In 1908-09, the Australia national team embarked on a tour of Great Britain that lasted for over five months and consisted of 45 matches. One of these matches was held in Glasgow at Celtic Football Club's Parkhead, where they played against a Northern Union XIII. The schedule of games was ambitious and extensive, showcasing the team's determination to succeed.
However, due to the match being scheduled on a Wednesday afternoon in February, a time when most people were occupied with work, and also with the added hindrance of heavy rainfall, only a meager crowd of 3,000 attended the game. This was a disappointing turn out, as the venue where the match was held was one of the largest football stadiums in the world and had a capacity to hold over 60,000 people.
Many people witnessed the event, including the well-known Celtic coach Willie Maley. Rumor has it that Maley was extremely impressed by the outstanding skills of Dally Messenger, the centre of the Kangaroos rugby team. Apparently, Maley made an offer of £1,000, which would be equivalent to about £125,000 in today's currency, to convince Messenger to switch from rugby to soccer.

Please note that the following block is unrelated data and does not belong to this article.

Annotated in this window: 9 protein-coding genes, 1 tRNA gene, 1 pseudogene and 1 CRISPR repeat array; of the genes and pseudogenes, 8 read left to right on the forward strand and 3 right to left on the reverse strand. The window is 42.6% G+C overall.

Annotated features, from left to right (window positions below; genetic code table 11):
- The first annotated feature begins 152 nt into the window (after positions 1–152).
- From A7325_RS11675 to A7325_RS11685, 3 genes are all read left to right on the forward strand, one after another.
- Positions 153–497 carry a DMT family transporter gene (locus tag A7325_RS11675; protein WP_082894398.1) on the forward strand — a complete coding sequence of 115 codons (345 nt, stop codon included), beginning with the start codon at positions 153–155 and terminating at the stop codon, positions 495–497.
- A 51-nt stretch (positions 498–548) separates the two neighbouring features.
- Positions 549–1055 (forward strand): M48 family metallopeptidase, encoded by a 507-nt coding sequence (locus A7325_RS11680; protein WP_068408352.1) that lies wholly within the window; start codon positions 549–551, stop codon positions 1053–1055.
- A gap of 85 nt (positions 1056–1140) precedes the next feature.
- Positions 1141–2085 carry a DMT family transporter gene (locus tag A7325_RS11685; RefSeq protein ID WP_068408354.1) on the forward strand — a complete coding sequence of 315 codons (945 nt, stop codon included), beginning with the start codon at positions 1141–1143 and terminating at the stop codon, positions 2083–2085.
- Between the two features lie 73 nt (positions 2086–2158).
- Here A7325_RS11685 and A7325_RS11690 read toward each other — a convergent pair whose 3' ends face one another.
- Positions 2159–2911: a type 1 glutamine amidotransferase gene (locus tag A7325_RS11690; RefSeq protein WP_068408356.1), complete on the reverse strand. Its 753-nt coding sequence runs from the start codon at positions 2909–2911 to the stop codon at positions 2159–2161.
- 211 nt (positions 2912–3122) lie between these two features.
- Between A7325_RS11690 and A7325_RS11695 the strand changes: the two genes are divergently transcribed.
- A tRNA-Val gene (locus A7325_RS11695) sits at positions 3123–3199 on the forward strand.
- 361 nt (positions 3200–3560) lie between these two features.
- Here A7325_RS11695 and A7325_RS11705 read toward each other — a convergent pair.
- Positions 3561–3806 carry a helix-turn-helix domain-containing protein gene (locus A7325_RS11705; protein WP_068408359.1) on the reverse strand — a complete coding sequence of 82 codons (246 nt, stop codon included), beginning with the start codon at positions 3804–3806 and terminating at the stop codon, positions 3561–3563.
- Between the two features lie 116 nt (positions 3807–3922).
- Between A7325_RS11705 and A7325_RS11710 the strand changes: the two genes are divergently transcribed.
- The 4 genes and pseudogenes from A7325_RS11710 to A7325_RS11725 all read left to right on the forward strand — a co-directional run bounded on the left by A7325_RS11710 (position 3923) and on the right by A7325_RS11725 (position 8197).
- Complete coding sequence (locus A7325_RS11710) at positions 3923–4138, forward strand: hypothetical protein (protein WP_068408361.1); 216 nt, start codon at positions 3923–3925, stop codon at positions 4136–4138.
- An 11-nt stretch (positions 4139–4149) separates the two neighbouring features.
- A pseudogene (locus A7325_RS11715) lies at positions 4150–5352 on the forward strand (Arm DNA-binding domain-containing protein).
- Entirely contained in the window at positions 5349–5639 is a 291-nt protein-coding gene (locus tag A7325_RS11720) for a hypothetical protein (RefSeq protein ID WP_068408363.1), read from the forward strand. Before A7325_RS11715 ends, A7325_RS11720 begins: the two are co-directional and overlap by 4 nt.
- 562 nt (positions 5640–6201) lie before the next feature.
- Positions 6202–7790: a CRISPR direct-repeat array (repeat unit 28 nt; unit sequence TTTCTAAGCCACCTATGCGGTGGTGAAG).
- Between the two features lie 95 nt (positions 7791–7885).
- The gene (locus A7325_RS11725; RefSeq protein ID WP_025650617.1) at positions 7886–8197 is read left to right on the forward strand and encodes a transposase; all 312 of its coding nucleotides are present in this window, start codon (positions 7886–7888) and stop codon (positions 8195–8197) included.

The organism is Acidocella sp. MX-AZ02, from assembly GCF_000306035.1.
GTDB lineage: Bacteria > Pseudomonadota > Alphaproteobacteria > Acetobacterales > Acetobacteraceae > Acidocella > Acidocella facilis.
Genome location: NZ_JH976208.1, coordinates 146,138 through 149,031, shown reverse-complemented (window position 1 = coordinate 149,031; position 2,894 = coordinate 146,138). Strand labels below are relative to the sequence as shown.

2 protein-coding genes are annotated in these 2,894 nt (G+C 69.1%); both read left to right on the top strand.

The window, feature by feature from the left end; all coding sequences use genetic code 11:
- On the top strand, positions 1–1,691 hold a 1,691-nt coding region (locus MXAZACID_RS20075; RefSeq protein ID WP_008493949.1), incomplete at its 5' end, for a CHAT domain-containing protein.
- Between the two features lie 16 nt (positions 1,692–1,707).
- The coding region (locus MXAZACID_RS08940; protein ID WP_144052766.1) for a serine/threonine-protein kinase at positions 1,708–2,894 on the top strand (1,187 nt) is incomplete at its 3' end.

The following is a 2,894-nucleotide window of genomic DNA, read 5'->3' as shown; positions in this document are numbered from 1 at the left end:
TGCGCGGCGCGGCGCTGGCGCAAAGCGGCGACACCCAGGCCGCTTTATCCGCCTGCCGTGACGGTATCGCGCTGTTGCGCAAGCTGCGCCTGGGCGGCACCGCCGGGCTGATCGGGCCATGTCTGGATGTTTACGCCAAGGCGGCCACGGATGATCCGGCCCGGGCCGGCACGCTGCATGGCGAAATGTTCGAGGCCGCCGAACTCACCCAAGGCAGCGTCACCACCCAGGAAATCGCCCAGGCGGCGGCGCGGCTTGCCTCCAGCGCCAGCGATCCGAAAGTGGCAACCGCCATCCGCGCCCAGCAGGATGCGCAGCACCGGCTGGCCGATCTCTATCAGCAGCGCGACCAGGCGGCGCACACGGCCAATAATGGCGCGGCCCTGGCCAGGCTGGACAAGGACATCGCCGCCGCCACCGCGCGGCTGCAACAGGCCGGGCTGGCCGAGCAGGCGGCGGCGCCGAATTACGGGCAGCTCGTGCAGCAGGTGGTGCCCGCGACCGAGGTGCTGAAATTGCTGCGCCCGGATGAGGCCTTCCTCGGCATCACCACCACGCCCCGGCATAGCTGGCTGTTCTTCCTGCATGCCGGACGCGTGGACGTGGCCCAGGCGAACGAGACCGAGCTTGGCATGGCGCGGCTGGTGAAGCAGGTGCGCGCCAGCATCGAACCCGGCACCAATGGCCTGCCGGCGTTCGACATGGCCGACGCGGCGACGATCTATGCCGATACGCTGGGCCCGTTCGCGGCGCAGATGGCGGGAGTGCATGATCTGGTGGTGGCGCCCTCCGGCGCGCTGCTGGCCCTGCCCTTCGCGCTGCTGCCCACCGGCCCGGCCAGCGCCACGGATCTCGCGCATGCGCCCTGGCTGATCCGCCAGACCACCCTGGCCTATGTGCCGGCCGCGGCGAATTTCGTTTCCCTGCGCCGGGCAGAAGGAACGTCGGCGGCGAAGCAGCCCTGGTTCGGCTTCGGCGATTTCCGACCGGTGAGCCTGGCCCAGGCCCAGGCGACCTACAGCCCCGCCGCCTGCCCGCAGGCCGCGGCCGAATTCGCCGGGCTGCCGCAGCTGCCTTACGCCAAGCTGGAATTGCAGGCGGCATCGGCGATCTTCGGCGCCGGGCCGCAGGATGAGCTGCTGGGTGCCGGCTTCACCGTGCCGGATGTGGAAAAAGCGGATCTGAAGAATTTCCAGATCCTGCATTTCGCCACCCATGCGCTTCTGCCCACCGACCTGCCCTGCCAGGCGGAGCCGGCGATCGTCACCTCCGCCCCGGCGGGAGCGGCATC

The messenger had a connection to rugby league, while the planners of the second Kangaroos tour in 1911-12 decided to choose Scotland again. They chose the Heart of Midlothian's Tynecastle stadium, which could hold up to 60,000 people, as the venue for the second Ashes Test against Great Britain in December.
A total of 8,000 people attended the 11-11 match on Saturday afternoon, which is more than the number of people who attended the first Test in Newcastle where Australia won 19-10 with only 5,317 people present. The same goes for the third match in Birmingham's Villa Park where only 4,000 people watched the tourists win 33-8 to secure the series.
However, national matches for soccer were mostly held at the familiar and traditional club stadiums in Northern England. Some people argue that this approach is too narrow-minded, as shown by how a proposal to form a new club called the Glasgow Eagles was turned down in 1953 due to worries about the expenses of traveling.
If the Eagles had succeeded, they might have attempted to recruit Dave Valentine, the talented back row player from Huddersfield. Valentine began his rugby career playing rugby union for Hawick in Scotland, and he led a Great Britain team, which included Davie Rose from Jedburgh, to victory at the first World Cup in France back in 1954. The French team was defeated 16-12 in the final match held in Paris.